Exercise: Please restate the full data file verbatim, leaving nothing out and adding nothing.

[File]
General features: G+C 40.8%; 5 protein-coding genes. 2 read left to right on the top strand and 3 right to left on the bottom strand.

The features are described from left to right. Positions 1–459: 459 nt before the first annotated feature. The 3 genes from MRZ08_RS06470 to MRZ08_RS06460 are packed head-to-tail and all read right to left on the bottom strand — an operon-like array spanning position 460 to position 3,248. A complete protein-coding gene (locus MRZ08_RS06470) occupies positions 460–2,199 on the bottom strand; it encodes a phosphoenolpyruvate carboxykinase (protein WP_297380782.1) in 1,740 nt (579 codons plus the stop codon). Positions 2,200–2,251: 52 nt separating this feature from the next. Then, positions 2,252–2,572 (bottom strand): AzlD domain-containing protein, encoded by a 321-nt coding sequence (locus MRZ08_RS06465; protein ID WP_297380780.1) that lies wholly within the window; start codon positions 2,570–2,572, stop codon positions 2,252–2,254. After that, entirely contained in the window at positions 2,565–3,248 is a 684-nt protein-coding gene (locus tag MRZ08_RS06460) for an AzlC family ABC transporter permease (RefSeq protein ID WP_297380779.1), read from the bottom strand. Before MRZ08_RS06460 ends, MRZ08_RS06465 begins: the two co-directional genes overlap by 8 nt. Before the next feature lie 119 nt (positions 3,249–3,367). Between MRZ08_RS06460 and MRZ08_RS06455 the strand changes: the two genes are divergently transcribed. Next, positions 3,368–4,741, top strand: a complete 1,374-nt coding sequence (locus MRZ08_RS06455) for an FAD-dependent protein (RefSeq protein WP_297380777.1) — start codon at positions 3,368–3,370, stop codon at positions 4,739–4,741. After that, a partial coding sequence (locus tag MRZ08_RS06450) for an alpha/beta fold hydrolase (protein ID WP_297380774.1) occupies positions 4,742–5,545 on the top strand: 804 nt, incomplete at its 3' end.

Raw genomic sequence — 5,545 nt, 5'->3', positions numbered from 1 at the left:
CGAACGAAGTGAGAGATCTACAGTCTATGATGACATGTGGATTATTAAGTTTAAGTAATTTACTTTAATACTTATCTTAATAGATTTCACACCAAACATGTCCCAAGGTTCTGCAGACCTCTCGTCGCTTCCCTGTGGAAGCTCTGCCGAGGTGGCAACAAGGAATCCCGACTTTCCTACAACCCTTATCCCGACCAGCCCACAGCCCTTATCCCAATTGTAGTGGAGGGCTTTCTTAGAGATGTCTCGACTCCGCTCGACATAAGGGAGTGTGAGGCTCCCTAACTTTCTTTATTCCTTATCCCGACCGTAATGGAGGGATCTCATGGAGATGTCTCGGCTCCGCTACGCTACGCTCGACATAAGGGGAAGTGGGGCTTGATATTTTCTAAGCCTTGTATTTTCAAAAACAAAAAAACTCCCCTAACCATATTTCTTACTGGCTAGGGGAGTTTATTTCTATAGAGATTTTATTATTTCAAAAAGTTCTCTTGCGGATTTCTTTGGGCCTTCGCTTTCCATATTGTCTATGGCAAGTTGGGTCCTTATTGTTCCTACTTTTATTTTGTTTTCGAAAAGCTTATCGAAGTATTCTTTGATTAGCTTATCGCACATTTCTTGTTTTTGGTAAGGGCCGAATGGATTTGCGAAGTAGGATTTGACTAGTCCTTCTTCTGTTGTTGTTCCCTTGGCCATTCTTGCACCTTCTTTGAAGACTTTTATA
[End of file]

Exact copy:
General features: G+C 40.8%; 5 protein-coding genes. 2 read left to right on the top strand and 3 right to left on the bottom strand.

The features are described from left to right. Positions 1–459: 459 nt before the first annotated feature. The 3 genes from MRZ08_RS06470 to MRZ08_RS06460 are packed head-to-tail and all read right to left on the bottom strand — an operon-like array spanning position 460 to position 3,248. A complete protein-coding gene (locus MRZ08_RS06470) occupies positions 460–2,199 on the bottom strand; it encodes a phosphoenolpyruvate carboxykinase (protein WP_297380782.1) in 1,740 nt (579 codons plus the stop codon). Positions 2,200–2,251: 52 nt separating this feature from the next. Then, positions 2,252–2,572 (bottom strand): AzlD domain-containing protein, encoded by a 321-nt coding sequence (locus MRZ08_RS06465; protein ID WP_297380780.1) that lies wholly within the window; start codon positions 2,570–2,572, stop codon positions 2,252–2,254. After that, entirely contained in the window at positions 2,565–3,248 is a 684-nt protein-coding gene (locus tag MRZ08_RS06460) for an AzlC family ABC transporter permease (RefSeq protein ID WP_297380779.1), read from the bottom strand. Before MRZ08_RS06460 ends, MRZ08_RS06465 begins: the two co-directional genes overlap by 8 nt. Before the next feature lie 119 nt (positions 3,249–3,367). Between MRZ08_RS06460 and MRZ08_RS06455 the strand changes: the two genes are divergently transcribed. Next, positions 3,368–4,741, top strand: a complete 1,374-nt coding sequence (locus MRZ08_RS06455) for an FAD-dependent protein (RefSeq protein WP_297380777.1) — start codon at positions 3,368–3,370, stop codon at positions 4,739–4,741. After that, a partial coding sequence (locus tag MRZ08_RS06450) for an alpha/beta fold hydrolase (protein ID WP_297380774.1) occupies positions 4,742–5,545 on the top strand: 804 nt, incomplete at its 3' end.

Raw genomic sequence — 5,545 nt, 5'->3', positions numbered from 1 at the left:
CGAACGAAGTGAGAGATCTACAGTCTATGATGACATGTGGATTATTAAGTTTAAGTAATTTACTTTAATACTTATCTTAATAGATTTCACACCAAACATGTCCCAAGGTTCTGCAGACCTCTCGTCGCTTCCCTGTGGAAGCTCTGCCGAGGTGGCAACAAGGAATCCCGACTTTCCTACAACCCTTATCCCGACCAGCCCACAGCCCTTATCCCAATTGTAGTGGAGGGCTTTCTTAGAGATGTCTCGACTCCGCTCGACATAAGGGAGTGTGAGGCTCCCTAACTTTCTTTATTCCTTATCCCGACCGTAATGGAGGGATCTCATGGAGATGTCTCGGCTCCGCTACGCTACGCTCGACATAAGGGGAAGTGGGGCTTGATATTTTCTAAGCCTTGTATTTTCAAAAACAAAAAAACTCCCCTAACCATATTTCTTACTGGCTAGGGGAGTTTATTTCTATAGAGATTTTATTATTTCAAAAAGTTCTCTTGCGGATTTCTTTGGGCCTTCGCTTTCCATATTGTCTATGGCAAGTTGGGTCCTTATTGTTCCTACTTTTATTTTGTTTTCGAAAAGCTTATCGAAGTATTCTTTGATTAGCTTATCGCACATTTCTTGTTTTTGGTAAGGGCCGAATGGATTTGCGAAGTAGGATTTGACTAGTCCTTCTTCTGTTGTTGTTCCCTTGGCCATTCTTGCACCTTCTTTGAAGACTTTTATA